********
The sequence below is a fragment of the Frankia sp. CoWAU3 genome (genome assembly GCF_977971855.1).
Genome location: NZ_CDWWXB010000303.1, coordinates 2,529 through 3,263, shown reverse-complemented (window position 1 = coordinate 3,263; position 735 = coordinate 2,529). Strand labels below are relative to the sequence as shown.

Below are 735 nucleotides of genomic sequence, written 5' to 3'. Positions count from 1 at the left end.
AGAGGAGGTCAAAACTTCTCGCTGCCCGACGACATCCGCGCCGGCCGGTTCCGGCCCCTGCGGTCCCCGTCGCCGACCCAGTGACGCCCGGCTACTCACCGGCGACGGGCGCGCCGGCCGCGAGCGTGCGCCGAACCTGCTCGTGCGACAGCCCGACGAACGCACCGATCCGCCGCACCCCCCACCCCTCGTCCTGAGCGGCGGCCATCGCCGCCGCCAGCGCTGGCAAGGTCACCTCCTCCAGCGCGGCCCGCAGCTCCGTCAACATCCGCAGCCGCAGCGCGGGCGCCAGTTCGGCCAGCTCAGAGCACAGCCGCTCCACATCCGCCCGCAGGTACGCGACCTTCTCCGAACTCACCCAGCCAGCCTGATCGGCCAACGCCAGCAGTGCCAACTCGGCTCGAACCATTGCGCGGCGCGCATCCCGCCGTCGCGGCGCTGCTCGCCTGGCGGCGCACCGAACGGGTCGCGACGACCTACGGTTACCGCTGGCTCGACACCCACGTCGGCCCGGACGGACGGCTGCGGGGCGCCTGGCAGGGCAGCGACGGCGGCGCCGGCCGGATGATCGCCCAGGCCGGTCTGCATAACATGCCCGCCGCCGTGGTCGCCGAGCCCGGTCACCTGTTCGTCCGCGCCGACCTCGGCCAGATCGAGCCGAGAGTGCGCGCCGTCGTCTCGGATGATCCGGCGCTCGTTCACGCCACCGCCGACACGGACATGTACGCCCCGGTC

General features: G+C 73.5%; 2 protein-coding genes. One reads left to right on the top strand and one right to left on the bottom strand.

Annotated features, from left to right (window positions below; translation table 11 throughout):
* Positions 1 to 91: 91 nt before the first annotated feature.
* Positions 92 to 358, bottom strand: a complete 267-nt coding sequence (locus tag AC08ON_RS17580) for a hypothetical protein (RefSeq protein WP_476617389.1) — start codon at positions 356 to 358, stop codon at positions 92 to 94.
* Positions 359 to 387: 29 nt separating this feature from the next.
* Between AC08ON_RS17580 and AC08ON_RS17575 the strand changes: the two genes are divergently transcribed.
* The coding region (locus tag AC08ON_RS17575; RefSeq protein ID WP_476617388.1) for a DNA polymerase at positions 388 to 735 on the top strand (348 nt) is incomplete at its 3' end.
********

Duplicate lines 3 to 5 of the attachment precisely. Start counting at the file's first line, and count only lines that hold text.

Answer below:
Below are 735 nucleotides of genomic sequence, written 5' to 3'. Positions count from 1 at the left end.
AGAGGAGGTCAAAACTTCTCGCTGCCCGACGACATCCGCGCCGGCCGGTTCCGGCCCCTGCGGTCCCCGTCGCCGACCCAGTGACGCCCGGCTACTCACCGGCGACGGGCGCGCCGGCCGCGAGCGTGCGCCGAACCTGCTCGTGCGACAGCCCGACGAACGCACCGATCCGCCGCACCCCCCACCCCTCGTCCTGAGCGGCGGCCATCGCCGCCGCCAGCGCTGGCAAGGTCACCTCCTCCAGCGCGGCCCGCAGCTCCGTCAACATCCGCAGCCGCAGCGCGGGCGCCAGTTCGGCCAGCTCAGAGCACAGCCGCTCCACATCCGCCCGCAGGTACGCGACCTTCTCCGAACTCACCCAGCCAGCCTGATCGGCCAACGCCAGCAGTGCCAACTCGGCTCGAACCATTGCGCGGCGCGCATCCCGCCGTCGCGGCGCTGCTCGCCTGGCGGCGCACCGAACGGGTCGCGACGACCTACGGTTACCGCTGGCTCGACACCCACGTCGGCCCGGACGGACGGCTGCGGGGCGCCTGGCAGGGCAGCGACGGCGGCGCCGGCCGGATGATCGCCCAGGCCGGTCTGCATAACATGCCCGCCGCCGTGGTCGCCGAGCCCGGTCACCTGTTCGTCCGCGCCGACCTCGGCCAGATCGAGCCGAGAGTGCGCGCCGTCGTCTCGGATGATCCGGCGCTCGTTCACGCCACCGCCGACACGGACATGTACGCCCCGGTC

General features: G+C 73.5%; 2 protein-coding genes. One reads left to right on the top strand and one right to left on the bottom strand.